Year of Publication


Degree Name

Doctor of Philosophy (PhD)

Document Type

Doctoral Dissertation




Computer Science

First Advisor

Dr. Brent Seales


Skills assessment in Minimally Invasive Surgery (MIS) has been a challenge for training centers for a long time. The emerging maturity of camera-based systems has the potential to transform problems into solutions in many different areas, including MIS. The current evaluation techniques for assessing the performance of surgeons and trainees are direct observation, global assessments, and checklists. These techniques are mostly subjective and can, therefore, involve a margin of bias.

The current automated approaches are all implemented using mechanical or electromagnetic sensors, which suffer limitations and influence the surgeon’s motion. Thus, evaluating the skills of the MIS surgeons and trainees objectively has become an increasing concern. In this work, we integrate and coordinate multiple camera sensors to assess the performance of MIS trainees and surgeons.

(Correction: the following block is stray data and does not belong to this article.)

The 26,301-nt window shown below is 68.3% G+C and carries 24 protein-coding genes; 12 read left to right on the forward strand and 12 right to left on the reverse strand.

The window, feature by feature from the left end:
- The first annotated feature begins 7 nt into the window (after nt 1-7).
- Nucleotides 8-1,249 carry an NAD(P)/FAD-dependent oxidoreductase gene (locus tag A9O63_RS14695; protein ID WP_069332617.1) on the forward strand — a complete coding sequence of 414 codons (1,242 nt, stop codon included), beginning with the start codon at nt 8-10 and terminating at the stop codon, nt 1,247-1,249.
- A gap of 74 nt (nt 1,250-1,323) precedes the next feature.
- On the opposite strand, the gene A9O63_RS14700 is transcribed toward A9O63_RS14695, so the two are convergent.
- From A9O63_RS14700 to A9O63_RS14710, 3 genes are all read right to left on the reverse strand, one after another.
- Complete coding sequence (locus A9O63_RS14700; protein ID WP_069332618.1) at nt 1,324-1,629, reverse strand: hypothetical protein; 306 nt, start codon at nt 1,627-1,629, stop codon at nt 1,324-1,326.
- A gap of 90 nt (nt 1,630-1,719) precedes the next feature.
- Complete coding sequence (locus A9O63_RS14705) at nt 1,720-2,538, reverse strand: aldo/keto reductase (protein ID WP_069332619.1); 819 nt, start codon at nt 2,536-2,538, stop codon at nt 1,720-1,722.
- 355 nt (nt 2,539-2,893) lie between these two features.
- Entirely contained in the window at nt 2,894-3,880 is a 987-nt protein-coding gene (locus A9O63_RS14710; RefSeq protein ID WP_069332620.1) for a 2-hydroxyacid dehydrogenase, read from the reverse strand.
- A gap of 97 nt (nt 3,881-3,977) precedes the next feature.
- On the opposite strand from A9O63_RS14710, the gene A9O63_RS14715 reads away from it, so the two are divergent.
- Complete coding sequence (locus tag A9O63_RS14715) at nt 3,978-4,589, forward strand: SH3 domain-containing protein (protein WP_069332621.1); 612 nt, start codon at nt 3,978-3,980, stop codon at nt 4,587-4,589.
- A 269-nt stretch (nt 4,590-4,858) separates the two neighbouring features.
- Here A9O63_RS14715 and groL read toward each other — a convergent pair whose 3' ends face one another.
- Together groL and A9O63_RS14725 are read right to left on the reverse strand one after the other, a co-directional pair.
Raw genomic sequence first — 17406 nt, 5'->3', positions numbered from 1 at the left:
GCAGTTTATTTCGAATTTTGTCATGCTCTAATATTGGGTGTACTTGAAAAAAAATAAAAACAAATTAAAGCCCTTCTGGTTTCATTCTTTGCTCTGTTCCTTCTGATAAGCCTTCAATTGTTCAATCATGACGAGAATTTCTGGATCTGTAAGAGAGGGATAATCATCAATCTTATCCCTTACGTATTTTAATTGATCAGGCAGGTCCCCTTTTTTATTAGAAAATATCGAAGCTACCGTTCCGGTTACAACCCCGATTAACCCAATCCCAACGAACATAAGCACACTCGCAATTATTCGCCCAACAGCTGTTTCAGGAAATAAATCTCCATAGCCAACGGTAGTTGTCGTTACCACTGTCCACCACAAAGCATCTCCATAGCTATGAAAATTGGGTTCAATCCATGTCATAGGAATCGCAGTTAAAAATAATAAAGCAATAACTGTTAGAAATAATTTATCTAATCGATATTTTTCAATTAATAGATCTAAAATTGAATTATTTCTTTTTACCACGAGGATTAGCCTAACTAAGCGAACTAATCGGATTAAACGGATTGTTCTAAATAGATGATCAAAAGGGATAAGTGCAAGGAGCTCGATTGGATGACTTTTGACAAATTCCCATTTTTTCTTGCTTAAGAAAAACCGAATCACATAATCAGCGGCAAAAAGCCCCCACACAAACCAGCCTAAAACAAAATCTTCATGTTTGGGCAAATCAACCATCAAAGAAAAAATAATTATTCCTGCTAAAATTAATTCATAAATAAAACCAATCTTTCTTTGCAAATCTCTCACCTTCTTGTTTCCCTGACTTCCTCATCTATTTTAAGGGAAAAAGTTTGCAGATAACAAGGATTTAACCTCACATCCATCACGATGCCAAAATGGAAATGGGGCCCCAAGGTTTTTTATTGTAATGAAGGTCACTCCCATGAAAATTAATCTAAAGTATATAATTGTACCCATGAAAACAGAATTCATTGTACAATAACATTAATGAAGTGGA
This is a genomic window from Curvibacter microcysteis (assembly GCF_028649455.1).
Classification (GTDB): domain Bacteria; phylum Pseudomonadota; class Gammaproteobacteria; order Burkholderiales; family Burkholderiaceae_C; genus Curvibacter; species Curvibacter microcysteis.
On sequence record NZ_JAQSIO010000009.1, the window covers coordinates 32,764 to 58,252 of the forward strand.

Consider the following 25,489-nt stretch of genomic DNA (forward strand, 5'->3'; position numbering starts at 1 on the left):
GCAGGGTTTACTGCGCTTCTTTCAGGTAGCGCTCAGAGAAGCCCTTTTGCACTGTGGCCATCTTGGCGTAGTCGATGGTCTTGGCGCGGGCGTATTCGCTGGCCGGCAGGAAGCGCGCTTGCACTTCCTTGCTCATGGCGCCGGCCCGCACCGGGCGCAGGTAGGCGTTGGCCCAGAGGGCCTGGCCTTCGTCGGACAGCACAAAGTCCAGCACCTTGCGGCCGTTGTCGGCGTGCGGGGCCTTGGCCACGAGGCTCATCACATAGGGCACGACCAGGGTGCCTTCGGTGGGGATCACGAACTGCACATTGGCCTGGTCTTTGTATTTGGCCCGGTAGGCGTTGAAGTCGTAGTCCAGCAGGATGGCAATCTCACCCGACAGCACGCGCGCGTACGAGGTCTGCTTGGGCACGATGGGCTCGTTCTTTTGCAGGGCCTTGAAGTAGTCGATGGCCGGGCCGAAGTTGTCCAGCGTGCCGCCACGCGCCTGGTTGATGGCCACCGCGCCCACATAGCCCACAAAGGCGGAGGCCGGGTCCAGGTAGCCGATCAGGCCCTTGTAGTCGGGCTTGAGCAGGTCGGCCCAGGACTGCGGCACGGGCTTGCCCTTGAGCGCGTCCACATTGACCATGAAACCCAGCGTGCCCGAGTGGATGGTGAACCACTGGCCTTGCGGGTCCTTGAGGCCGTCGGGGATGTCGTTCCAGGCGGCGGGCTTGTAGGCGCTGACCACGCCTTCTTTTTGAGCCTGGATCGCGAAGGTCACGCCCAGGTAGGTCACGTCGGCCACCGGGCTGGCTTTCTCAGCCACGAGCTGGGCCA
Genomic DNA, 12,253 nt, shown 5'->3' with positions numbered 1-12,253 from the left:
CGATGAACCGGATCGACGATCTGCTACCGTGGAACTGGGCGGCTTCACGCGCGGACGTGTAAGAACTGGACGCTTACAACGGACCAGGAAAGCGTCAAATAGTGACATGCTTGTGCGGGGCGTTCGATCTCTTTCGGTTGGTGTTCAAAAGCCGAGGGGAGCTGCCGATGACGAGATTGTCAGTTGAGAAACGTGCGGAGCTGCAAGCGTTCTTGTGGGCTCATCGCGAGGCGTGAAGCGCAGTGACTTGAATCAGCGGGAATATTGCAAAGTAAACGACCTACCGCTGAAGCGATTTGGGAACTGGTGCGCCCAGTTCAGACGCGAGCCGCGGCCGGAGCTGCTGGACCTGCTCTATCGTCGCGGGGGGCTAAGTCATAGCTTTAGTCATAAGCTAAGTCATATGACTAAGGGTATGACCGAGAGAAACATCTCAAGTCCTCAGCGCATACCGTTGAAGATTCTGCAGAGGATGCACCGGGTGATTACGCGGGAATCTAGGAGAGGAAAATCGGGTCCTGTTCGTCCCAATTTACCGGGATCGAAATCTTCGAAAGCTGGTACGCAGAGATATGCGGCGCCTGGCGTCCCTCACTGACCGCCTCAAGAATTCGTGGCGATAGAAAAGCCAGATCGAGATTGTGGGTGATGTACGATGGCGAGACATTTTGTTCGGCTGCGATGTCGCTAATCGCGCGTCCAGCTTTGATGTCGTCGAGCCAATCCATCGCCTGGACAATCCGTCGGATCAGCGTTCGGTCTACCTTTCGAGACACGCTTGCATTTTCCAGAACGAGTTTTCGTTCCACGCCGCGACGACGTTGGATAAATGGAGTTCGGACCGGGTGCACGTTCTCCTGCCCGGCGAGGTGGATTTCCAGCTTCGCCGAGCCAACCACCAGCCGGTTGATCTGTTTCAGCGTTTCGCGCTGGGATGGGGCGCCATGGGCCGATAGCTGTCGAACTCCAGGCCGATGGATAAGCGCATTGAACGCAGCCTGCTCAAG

This study aims at developing an objective data-driven assessment that takes advantage of multiple coordinated sensors. The technical framework for the study is a synchronized network of sensors that captures large sets of measures from the training environment. The measures are then, processed to produce a reliable set of individual and composed metrics, coordinated in time, that suggest patterns of skill development. The sensors are non-invasive, real-time, and coordinated over many cues such as, eye movement, external shots of body and instruments, and internal shots of the operative field. The platform is validated by a case study of 17 subjects and 70 sessions. The results show that the platform output is highly accurate and reliable in detecting patterns of skills development and predicting the skill level of the trainees.